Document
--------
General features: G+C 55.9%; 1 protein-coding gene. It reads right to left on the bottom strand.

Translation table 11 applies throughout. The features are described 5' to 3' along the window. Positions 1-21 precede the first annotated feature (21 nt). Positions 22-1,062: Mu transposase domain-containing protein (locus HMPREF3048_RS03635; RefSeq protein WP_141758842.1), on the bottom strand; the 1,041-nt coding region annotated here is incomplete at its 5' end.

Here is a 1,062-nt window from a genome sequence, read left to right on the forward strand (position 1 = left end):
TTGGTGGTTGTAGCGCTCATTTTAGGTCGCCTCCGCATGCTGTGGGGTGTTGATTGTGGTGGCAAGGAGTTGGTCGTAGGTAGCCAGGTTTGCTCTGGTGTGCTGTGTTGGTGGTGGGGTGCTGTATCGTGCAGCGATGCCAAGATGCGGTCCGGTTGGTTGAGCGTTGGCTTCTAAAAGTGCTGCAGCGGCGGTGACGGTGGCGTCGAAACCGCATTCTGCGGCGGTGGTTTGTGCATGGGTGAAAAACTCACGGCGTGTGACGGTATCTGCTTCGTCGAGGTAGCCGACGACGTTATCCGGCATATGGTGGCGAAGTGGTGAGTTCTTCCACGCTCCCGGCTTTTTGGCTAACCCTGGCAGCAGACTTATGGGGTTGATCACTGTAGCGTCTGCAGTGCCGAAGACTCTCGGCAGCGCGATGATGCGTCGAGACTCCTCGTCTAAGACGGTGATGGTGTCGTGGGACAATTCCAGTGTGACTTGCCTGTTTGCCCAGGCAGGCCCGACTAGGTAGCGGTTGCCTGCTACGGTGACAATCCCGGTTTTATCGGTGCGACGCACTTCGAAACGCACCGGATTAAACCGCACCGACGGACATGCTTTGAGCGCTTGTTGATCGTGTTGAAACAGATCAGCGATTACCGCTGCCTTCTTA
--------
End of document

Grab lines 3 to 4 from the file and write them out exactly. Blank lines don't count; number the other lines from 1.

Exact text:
Here is a 1,062-nt window from a genome sequence, read left to right on the forward strand (position 1 = left end):
TTGGTGGTTGTAGCGCTCATTTTAGGTCGCCTCCGCATGCTGTGGGGTGTTGATTGTGGTGGCAAGGAGTTGGTCGTAGGTAGCCAGGTTTGCTCTGGTGTGCTGTGTTGGTGGTGGGGTGCTGTATCGTGCAGCGATGCCAAGATGCGGTCCGGTTGGTTGAGCGTTGGCTTCTAAAAGTGCTGCAGCGGCGGTGACGGTGGCGTCGAAACCGCATTCTGCGGCGGTGGTTTGTGCATGGGTGAAAAACTCACGGCGTGTGACGGTATCTGCTTCGTCGAGGTAGCCGACGACGTTATCCGGCATATGGTGGCGAAGTGGTGAGTTCTTCCACGCTCCCGGCTTTTTGGCTAACCCTGGCAGCAGACTTATGGGGTTGATCACTGTAGCGTCTGCAGTGCCGAAGACTCTCGGCAGCGCGATGATGCGTCGAGACTCCTCGTCTAAGACGGTGATGGTGTCGTGGGACAATTCCAGTGTGACTTGCCTGTTTGCCCAGGCAGGCCCGACTAGGTAGCGGTTGCCTGCTACGGTGACAATCCCGGTTTTATCGGTGCGACGCACTTCGAAACGCACCGGATTAAACCGCACCGACGGACATGCTTTGAGCGCTTGTTGATCGTGTTGAAACAGATCAGCGATTACCGCTGCCTTCTTA